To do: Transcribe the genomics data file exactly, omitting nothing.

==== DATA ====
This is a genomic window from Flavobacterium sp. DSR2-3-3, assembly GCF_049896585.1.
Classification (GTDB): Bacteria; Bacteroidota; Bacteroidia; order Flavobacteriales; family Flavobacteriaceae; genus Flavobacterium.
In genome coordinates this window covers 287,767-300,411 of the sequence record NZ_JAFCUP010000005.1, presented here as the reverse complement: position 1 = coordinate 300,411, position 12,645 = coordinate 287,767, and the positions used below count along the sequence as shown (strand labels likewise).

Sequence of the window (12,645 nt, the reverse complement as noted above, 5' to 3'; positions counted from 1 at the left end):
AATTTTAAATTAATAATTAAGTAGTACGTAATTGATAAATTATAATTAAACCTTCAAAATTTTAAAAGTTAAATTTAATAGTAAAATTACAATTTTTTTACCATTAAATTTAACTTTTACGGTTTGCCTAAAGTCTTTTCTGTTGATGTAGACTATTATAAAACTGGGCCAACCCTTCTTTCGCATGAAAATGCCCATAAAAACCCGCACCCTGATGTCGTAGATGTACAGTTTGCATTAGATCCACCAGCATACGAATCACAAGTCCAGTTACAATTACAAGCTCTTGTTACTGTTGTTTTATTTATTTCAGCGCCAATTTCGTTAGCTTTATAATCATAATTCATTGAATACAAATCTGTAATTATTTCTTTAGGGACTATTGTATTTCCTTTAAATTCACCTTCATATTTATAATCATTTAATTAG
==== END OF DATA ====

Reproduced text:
This is a genomic window from Flavobacterium sp. DSR2-3-3, assembly GCF_049896585.1.
Classification (GTDB): Bacteria; Bacteroidota; Bacteroidia; order Flavobacteriales; family Flavobacteriaceae; genus Flavobacterium.
In genome coordinates this window covers 287,767-300,411 of the sequence record NZ_JAFCUP010000005.1, presented here as the reverse complement: position 1 = coordinate 300,411, position 12,645 = coordinate 287,767, and the positions used below count along the sequence as shown (strand labels likewise).

Sequence of the window (12,645 nt, the reverse complement as noted above, 5' to 3'; positions counted from 1 at the left end):
AATTTTAAATTAATAATTAAGTAGTACGTAATTGATAAATTATAATTAAACCTTCAAAATTTTAAAAGTTAAATTTAATAGTAAAATTACAATTTTTTTACCATTAAATTTAACTTTTACGGTTTGCCTAAAGTCTTTTCTGTTGATGTAGACTATTATAAAACTGGGCCAACCCTTCTTTCGCATGAAAATGCCCATAAAAACCCGCACCCTGATGTCGTAGATGTACAGTTTGCATTAGATCCACCAGCATACGAATCACAAGTCCAGTTACAATTACAAGCTCTTGTTACTGTTGTTTTATTTATTTCAGCGCCAATTTCGTTAGCTTTATAATCATAATTCATTGAATACAAATCTGTAATTATTTCTTTAGGGACTATTGTATTTCCTTTAAATTCACCTTCATATTTATAATCATTTAATTAG